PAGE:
June/July 2009

Leading from the tailing end

Iron Ore Company of Canada earns sustainable development award

By R. Bergen

 

IOC introduced the wetlands education and awareness program to the grade four class of the Labrador City Elementary school.


Reclamation efforts reward the diligent and the patient. Payoff for such projects can take years, often generations, as native plants and animals slowly recolonize rehabilitated areas. By these standards, results of the innovation at Iron Ore Company of Canada’s (IOC) operation in western Labrador have been swift. Last spring, the water of Wabush Lake was a rusted red, coloured by the fine iron-stained quartz tailings created by the ore processing; this year it is blue. The tailings treatment plant put into service last fall restored the lake to its traditional hue in short order.


It is apt, then, that IOC should receive the CIM/Syncrude Award for Excellence in Sustainable Development for 2008. The award honours those whose work successfully combines and balances economic and social development as well as environmental protection. The nominations are vetted by CIM and handed over to a selection committee comprised of members uninvolved in the nomination process. While the award recognized a specific achievement, those involved in IOC’s reclamation efforts value it as something other than applause for their dramatic final act.

“It feels good, because it is the recognition of a long journey,” said Patrick Lauziere, IOC’s manager of environment and sustainable development. “We’ve been investing a lot of energy and capital in that project. It’s the result of 10 years of research and development with the involvement of researchers, consultants, engineering firms and biologists.”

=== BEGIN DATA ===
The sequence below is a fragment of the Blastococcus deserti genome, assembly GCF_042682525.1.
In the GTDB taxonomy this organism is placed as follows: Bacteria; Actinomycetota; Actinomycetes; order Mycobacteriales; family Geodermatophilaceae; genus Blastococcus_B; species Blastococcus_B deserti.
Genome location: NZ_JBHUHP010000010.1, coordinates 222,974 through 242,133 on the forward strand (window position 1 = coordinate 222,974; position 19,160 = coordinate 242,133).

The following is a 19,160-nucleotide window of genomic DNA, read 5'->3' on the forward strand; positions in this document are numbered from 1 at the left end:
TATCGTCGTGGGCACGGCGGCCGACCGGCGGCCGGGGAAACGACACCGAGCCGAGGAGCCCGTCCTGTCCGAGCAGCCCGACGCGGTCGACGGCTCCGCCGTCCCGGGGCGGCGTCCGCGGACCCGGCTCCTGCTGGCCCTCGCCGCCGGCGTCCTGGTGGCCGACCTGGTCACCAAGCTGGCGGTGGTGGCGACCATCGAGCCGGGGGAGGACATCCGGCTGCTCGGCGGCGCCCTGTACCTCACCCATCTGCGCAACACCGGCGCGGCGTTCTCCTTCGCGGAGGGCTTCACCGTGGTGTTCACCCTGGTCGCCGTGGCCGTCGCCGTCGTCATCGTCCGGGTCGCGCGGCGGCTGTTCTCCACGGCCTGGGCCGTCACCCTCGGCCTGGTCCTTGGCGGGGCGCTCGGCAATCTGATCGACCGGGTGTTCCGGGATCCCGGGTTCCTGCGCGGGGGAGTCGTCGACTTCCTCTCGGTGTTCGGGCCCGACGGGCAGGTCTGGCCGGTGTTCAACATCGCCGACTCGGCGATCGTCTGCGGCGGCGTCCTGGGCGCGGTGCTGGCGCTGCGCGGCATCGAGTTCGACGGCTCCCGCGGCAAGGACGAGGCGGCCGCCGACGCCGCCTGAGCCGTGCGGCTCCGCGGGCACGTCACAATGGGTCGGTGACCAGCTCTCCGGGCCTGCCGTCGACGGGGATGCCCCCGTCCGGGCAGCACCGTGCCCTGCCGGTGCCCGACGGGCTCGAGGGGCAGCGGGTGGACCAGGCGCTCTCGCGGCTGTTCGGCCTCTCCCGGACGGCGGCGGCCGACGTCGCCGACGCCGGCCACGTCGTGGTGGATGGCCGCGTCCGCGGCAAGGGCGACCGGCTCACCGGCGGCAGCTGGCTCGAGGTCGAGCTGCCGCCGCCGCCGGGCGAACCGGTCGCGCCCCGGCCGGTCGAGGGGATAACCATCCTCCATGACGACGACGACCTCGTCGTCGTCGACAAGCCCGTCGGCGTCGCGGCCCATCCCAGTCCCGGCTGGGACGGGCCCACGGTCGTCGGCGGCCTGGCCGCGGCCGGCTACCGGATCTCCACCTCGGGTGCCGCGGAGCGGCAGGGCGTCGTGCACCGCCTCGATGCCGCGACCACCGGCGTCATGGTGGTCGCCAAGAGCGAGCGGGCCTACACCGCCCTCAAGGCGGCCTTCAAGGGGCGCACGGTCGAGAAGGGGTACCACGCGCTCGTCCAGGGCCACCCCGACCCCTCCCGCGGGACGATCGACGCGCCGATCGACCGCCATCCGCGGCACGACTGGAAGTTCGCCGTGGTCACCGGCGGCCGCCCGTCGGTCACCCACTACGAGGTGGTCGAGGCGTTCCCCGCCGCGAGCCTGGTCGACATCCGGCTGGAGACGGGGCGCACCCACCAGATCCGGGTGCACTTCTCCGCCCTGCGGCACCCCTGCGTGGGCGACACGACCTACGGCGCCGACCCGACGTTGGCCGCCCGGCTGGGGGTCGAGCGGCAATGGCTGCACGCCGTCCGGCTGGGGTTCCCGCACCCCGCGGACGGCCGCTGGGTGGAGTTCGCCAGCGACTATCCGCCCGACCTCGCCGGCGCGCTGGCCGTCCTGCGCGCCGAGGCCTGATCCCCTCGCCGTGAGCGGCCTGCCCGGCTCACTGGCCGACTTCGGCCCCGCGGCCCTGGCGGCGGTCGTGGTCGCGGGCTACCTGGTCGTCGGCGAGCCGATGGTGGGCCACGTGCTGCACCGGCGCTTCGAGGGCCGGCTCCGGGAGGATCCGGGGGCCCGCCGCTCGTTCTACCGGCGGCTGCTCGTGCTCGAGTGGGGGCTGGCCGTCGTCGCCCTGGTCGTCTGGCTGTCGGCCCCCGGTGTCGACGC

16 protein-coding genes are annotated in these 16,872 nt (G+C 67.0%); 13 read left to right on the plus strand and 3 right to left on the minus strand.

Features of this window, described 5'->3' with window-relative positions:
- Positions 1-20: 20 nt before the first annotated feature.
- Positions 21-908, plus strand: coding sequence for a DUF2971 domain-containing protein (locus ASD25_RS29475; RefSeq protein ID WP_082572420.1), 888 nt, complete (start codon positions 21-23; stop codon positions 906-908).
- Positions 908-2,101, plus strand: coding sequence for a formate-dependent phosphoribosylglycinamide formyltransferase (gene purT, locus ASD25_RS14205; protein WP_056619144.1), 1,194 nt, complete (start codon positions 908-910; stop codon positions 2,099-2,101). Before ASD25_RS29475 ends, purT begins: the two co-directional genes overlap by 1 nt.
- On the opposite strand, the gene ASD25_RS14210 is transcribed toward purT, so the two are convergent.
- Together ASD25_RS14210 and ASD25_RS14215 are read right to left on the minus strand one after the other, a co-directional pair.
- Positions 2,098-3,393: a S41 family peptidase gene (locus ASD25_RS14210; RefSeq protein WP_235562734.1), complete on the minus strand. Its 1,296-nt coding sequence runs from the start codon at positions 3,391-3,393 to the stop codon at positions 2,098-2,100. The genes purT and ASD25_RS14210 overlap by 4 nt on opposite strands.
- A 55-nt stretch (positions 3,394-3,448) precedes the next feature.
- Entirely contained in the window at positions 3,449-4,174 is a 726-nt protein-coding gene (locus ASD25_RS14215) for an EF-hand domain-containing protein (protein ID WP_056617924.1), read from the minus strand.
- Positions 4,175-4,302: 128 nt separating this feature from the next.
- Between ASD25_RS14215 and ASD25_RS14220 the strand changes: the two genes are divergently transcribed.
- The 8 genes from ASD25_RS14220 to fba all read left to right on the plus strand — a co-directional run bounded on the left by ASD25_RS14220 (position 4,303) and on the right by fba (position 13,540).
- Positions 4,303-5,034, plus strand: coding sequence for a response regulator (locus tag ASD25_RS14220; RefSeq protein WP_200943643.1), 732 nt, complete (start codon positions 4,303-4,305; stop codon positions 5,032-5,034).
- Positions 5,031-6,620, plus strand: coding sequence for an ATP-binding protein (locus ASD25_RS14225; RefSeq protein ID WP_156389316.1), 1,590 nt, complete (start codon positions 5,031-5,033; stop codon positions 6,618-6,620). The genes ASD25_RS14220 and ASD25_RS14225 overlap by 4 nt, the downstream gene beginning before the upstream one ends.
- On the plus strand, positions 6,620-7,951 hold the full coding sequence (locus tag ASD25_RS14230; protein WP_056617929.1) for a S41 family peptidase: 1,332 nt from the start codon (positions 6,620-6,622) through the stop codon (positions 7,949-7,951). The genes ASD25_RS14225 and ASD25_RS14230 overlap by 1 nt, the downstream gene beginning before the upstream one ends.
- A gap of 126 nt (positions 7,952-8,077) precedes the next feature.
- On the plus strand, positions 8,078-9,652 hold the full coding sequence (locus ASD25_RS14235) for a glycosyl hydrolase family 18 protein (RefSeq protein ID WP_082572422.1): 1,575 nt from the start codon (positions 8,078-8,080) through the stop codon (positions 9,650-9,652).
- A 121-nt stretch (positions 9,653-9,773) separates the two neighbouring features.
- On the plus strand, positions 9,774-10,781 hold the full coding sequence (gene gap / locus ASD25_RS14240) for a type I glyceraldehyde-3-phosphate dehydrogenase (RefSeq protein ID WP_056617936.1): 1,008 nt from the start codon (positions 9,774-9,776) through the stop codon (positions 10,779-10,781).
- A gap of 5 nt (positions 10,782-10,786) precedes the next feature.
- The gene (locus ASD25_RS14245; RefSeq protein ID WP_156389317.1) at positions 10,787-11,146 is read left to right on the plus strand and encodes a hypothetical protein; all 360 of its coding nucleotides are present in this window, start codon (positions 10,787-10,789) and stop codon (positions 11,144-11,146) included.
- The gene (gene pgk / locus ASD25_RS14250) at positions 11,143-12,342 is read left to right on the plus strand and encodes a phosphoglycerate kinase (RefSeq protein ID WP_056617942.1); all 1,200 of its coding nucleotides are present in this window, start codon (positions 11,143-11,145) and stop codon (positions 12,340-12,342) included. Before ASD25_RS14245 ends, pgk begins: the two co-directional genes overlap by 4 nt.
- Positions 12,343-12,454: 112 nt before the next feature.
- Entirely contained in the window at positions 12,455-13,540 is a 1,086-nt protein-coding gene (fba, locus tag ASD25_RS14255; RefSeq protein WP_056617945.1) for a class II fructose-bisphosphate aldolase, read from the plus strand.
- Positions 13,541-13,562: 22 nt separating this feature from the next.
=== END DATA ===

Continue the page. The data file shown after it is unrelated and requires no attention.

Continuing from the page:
Over the last decade, IOC has been addressing the problem of advancing tailings, by gradually reshaping the 540-hectare area affected by what is now nearly 50 years of ore production, transforming parcels of land into diverse and productive habitats. IOC’s earth movers have sculpted hills, lagoons and islands across the area. The tailings were primed with hay and manure to support vegetation. After a couple of years, when the soil was ready, tractors sowed seeds to encourage plant life and minimize dust lift-off.

Knowledge of what would and would not grow was hard won, commented Lauziere. As part of the closure management process, trials and errors on test plots began in the 1990s. The lessons from these trials were then applied to the project. The formalized tailings management process began in 1999 with public consultation and the input of various stakeholders and governmental bodies in response to revised metal mining effluent regulations.

IOC devised a plan to use the topography of the lake along with a flocculation process to curtail the effects of suspended tailings. The tailings discharge was consolidated at one point and a polymer was mixed with the effluent, allowing it to coagulate and sink to the bottom of a naturally occurring trench in Wabush Lake. Lauziere said the combination of the trench and the flocculant formed a “virtual dyke” that will contain the tailings produced over the rest of the approximately 30-year projected mine life.

Environmental modelling of the project’s future outcomes continues with help from Laval University and the University of Illinois. Along with the development of the flocculation project, various habitat rehabilitation schemes were started. Nesting boxes for goldeneye ducks and osprey platforms have been installed to encourage biodiversity. A fish ladder now connects Wabush Lake to other lakes upstream.

Even before the flocculation plant was set to work, the reclamation project earned recognition for its restoration of waterfowl and migratory bird habitat. Perhaps a more impressive testament to IOC’s diligence in restoring the area is the humble project Lauziere terms “small mammal relocation.” In and around the operation that turns out up to 18 million tons of iron ore each year, mice are trapped and turned out into the newly established grasslands.

While the results may not be visible from space — as is the lake — it is an equally vital example of the work being done.

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